A friend of mine runs a small but expanding business. He has around 100 staff now working across four bars and a restaurant. At the moment, the company doesn’t operate a pension scheme with any employer contributions.

Last year, having explained automatic enrolment to him, I asked him to present to our management team here on how he viewed pensions in the scheme of all the other things he has to worry about as a small business owner. He presented a list of priorities that started with ‘making sure the doors are open,’ ‘the staff have turned up’ and ‘the beer isn’t frothing.’ Things like that. At number 2,372, he listed ‘make sure pension scheme in place.’

Ok, I won’t suggest this represents every employer, and he was being deliberately provocative, but it certainly sounds familiar. And it’s certainly understandable. Like many, I think he’ll need support.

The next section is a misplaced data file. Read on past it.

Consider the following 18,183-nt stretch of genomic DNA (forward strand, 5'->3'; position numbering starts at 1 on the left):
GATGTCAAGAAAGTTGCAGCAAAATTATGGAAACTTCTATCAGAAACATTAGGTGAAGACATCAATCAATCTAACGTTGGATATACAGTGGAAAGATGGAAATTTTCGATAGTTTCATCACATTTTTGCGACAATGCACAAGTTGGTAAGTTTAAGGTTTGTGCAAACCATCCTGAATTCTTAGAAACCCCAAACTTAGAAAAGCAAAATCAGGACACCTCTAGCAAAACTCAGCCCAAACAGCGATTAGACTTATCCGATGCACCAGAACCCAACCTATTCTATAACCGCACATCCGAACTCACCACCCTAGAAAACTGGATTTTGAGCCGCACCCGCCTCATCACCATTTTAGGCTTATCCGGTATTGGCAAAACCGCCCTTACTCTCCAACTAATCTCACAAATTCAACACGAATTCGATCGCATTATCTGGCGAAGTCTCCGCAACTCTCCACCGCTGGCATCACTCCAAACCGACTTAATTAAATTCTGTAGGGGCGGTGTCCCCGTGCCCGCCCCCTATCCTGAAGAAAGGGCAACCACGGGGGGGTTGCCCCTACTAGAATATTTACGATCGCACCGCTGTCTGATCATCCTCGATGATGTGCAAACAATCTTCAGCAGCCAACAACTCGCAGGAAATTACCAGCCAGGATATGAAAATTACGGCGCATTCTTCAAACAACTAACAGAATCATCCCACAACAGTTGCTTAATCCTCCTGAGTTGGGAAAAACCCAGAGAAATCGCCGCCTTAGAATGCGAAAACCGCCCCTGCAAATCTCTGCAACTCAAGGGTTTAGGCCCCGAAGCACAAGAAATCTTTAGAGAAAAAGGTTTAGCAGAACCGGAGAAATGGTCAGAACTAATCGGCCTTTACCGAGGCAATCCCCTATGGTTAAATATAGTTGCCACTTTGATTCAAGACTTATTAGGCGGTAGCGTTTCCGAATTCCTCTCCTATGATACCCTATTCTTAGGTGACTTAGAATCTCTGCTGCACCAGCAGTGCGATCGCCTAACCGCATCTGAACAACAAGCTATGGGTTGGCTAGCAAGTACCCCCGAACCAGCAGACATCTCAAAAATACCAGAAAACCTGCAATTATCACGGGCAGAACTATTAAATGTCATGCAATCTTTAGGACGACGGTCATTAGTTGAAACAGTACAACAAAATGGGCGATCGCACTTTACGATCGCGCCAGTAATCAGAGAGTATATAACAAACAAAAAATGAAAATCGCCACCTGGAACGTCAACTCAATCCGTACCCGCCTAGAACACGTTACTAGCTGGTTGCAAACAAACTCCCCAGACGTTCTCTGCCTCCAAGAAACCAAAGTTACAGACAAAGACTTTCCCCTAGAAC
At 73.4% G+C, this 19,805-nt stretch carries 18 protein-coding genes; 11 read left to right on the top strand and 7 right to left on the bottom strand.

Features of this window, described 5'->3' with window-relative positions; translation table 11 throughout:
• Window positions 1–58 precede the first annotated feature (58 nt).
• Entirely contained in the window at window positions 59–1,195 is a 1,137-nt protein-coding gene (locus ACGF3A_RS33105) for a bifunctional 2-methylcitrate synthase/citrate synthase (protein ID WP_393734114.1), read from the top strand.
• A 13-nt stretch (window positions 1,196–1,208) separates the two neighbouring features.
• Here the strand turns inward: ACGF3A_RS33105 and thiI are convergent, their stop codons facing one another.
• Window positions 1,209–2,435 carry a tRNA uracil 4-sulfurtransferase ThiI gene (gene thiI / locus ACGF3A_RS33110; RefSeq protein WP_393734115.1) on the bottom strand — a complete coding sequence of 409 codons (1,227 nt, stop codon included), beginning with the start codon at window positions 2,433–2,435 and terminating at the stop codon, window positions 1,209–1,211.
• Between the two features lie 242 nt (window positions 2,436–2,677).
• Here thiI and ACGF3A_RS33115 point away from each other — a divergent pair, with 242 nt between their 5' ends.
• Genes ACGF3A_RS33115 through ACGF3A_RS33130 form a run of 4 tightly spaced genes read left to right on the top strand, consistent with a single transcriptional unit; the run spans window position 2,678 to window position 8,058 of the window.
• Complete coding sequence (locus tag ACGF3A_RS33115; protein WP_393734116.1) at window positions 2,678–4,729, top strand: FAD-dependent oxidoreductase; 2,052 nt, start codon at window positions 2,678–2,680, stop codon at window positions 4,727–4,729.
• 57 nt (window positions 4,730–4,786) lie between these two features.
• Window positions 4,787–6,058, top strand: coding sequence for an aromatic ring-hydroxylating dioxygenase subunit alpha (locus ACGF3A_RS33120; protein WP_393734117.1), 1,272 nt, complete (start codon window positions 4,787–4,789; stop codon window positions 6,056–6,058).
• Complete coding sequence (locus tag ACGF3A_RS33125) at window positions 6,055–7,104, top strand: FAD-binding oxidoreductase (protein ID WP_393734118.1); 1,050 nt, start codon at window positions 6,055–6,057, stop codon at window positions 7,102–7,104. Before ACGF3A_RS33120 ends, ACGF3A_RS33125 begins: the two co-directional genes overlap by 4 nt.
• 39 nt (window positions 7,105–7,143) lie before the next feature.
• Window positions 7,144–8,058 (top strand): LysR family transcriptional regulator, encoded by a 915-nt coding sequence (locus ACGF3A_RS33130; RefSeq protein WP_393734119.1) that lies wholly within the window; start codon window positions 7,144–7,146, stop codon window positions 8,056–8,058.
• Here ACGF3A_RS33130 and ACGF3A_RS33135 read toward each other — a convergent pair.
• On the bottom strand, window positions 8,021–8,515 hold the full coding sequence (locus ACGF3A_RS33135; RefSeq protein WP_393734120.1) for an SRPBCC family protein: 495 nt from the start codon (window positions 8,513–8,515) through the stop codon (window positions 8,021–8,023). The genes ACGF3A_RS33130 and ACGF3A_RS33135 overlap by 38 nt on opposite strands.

Here’s my humble predictions of things to look out for:

  • Individual clients suddenly in need of corporate advice, and willing to pay.
  • Small employers will seek to comply, little more.
  • Most small employers will leave it late, because it’s not a priority.

I’d be interested to hear what you think.

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10 thoughts on “Workplace is the new retail

  • Firstly, thanks for the mention Jamie. I appreciate it!

    Interestingly we are already seeing larger and medium sized employers just looking to get ‘over the line’ and just comply and I don’t think this trend won’t change as the companies who need to comply reduces in size.